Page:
Markets

Moody's Likes Australia's Credit


Moody’s has reaffirmed Australia’s AAA credit rating, as Malcolm Turnbull seeks to put pressure on Labor and crossbenchers to pass measures to help repair the budget.

Moody’s Investor Services said in a statement on Wednesday that reasons for maintaining the status quo were the expectation that Australia’s “demonstrated economic resilience will endure in an uncertain global environment”; its very strong institutional framework; and stronger “fiscal metrics” than many of its similarly rated peers.

African Policy Decisions could Improve with Better Data


African policy makers are increasingly called on to use evidence-based research to inform development decisions. However, this requires the rigorous collection of data as well as a coordinated system to disseminate it. This is why Kenya-based African Population Health Research Center is advocating for national policies to enable strong data systems. Donatien Beguy explains Africa’s challenges and opportunities.

What is data driven decision making in the world of policymaking?

The Clinton Presidency Agenda


According to polls, the race to the White House is over. Clinton has won; Trump has lost. If that proves the case, US economic erosion will slow but imperial foreign policy may escalate, which has critical repercussions in Asia.

The polls reflect the new status quo. Despite her high unfavorability ratings, Clinton now has the support of every second registered voter, whereas Trump, with his high unfavorability ratings, can rely only on every third. As a result, Clinton’s likely voters nationwide amount to 45-50 percent, as against Trump’s 35-40 percent.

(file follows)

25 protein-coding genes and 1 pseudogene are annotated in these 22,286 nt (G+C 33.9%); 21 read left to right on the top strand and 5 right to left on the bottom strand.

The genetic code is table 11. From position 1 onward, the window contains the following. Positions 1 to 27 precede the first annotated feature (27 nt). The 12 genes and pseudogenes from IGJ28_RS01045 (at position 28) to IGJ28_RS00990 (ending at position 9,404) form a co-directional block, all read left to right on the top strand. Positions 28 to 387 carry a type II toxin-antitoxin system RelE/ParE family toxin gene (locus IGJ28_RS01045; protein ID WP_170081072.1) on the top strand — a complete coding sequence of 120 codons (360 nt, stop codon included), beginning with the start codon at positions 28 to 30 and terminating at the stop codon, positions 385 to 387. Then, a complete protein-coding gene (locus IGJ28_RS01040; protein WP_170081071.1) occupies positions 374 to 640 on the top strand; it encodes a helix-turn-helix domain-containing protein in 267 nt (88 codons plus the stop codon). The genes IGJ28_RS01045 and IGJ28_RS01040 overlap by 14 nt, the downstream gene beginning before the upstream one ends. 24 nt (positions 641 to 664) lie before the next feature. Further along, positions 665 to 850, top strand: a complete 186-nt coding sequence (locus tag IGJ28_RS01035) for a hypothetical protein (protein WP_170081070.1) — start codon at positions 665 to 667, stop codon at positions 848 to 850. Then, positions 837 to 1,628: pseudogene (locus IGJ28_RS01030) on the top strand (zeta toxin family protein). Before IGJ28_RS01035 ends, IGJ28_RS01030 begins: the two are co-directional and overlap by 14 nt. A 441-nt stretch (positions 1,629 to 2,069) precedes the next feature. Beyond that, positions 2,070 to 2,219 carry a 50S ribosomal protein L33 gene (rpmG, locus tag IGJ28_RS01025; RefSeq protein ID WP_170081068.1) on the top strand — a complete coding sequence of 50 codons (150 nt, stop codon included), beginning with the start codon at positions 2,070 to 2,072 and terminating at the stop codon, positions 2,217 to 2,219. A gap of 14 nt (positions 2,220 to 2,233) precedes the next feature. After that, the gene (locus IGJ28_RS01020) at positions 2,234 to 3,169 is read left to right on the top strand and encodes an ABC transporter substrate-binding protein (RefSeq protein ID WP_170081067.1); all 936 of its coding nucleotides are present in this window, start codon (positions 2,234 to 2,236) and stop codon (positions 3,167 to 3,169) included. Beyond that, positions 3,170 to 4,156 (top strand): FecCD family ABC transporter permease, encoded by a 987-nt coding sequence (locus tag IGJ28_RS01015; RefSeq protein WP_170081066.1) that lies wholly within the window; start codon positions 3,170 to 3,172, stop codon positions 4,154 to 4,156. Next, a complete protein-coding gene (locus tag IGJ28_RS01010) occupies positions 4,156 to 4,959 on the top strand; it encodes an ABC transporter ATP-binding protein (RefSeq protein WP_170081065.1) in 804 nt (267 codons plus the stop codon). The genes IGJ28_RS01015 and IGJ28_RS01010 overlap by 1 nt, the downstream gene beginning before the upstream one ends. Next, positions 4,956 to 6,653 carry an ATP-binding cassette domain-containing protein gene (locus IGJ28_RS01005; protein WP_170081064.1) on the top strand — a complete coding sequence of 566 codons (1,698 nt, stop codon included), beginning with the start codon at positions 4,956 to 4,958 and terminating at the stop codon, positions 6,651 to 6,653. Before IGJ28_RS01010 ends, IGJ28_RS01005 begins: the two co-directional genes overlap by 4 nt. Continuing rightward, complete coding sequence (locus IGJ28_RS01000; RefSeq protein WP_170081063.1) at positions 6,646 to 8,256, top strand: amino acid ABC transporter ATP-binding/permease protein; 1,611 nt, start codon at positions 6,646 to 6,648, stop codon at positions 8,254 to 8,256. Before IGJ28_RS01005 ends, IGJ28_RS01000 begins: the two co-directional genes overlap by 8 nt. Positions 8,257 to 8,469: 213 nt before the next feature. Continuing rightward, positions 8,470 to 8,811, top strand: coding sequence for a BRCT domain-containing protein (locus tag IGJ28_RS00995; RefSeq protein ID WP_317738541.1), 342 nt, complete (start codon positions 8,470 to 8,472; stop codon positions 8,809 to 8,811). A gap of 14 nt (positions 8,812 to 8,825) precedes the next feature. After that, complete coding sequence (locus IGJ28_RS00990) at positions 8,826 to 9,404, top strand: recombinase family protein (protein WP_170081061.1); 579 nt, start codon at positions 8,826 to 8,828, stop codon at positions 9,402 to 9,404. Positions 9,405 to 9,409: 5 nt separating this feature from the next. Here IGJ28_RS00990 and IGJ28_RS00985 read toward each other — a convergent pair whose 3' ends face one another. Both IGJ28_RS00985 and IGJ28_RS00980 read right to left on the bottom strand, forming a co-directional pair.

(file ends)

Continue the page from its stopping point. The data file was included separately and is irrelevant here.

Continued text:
Relaxing Financial Controls the Chinese Way


It is as if Hamlet, the confused prince of Denmark, has taken up residence in Beijing.  The famed-prince wrestled with "seeming" and "being".  So are Chinese officials.  They seem to be relaxing their control financial markets, but are they really?  Are they tolerating market forces because they approve what they are doing, such as driving interest rates down or weakening the yuan?  If so what happens when the markets do something for which they don’t approve?

Should Australians Have Known more about the Ausgrid Decision?


Treasurer Scott Morrison has decided not to approve a controlling stake for either of two Chinese bidders in Ausgrid, the electricity network in New South Wales. He has cited national security concerns but has refused to be drawn further on the reasons.

In explaining his rejection of the bids, Morrison said, “The only person who’s security-cleared in this room to be able to hear the answer to that question is me.”